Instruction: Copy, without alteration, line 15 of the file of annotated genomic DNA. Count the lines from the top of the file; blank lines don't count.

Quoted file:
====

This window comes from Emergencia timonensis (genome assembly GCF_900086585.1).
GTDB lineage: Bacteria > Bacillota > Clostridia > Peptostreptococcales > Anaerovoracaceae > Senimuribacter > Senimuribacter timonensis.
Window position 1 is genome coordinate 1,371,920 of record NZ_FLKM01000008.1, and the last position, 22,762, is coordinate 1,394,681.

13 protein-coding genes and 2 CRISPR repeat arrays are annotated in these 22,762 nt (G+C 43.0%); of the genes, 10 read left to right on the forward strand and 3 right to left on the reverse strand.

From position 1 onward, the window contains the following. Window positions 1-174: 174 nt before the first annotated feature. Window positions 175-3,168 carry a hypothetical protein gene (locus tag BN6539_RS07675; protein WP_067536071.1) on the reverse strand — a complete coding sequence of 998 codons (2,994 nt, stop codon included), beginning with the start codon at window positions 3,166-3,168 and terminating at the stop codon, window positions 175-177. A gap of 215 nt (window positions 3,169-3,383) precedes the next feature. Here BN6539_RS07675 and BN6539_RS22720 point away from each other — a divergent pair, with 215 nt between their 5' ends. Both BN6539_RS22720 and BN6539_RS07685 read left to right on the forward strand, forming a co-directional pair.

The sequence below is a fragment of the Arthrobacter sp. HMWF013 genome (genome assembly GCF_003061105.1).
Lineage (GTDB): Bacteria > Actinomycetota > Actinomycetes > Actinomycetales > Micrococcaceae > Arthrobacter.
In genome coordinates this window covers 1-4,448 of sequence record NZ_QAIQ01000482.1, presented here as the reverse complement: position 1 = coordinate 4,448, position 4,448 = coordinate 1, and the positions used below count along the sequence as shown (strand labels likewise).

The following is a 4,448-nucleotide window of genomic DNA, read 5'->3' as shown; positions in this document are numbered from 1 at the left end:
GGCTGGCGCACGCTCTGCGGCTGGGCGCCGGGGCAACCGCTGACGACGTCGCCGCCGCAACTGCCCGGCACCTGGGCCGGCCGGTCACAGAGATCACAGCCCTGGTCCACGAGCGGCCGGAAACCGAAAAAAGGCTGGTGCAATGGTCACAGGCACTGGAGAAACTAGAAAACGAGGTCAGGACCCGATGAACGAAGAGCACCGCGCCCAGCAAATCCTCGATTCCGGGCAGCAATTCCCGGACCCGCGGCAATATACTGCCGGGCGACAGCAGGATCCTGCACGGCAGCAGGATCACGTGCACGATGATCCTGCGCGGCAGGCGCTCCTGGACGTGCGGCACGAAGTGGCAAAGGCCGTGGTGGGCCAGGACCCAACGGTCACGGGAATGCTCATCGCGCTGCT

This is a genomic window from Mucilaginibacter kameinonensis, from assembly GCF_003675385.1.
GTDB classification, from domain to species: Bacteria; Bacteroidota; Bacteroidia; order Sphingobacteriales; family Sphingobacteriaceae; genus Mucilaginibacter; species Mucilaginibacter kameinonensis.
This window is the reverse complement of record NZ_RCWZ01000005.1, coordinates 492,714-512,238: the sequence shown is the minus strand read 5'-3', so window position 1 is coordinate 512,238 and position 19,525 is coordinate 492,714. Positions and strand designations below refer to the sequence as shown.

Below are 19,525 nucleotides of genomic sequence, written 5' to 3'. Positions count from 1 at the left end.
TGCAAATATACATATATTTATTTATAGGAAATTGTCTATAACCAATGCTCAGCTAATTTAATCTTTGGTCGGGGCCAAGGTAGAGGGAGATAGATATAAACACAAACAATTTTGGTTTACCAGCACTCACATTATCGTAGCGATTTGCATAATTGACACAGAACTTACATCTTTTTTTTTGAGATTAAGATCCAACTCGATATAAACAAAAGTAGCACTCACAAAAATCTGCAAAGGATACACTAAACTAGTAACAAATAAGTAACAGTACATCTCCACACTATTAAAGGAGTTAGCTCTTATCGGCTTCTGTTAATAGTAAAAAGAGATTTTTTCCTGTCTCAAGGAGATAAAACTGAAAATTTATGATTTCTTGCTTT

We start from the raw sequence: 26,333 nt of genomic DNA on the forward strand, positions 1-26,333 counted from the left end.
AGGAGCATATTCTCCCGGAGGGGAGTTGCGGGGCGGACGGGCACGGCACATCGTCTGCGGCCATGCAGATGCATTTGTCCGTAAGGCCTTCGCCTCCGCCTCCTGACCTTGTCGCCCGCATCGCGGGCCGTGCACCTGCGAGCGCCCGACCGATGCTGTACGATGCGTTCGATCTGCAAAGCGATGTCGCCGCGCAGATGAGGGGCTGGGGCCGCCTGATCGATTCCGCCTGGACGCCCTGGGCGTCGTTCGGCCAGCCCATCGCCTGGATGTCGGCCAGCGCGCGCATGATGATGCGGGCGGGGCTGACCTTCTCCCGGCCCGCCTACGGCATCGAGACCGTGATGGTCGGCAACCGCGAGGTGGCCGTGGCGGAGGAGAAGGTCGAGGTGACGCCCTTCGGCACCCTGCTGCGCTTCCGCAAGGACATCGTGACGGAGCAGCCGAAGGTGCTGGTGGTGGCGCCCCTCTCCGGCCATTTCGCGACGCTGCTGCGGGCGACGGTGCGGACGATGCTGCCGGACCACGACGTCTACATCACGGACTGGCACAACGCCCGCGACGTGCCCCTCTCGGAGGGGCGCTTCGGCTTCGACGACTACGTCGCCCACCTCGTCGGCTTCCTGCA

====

TGCAAATATACATATATTTATTTATAGGAAATTGTCTATAACCAATGCTCAGCTAATTTAATCTTTGGTCGGGGCCAAGGTAGAGGGAGATAGATATAAACACAAACAATTTTGGTTTACCAGCACTCACATTATCGTAGCGATTTGCATAATTGACACAGAACTTACATCTTTTTTTTTGAGATTAAGATCCAACTCGATATAAACAAAAGTAGCACTCACAAAAATCTGCAAAGGATACACTAAACTAGTAACAAATAAGTAACAGTACATCTCCACACTATTAAAGGAGTTAGCTCTTATCGGCTTCTGTTAATAGTAAAAAGAGATTTTTTCCTGTCTCAAGGAGATAAAACTGAAAATTTATGATTTCTTGCTTT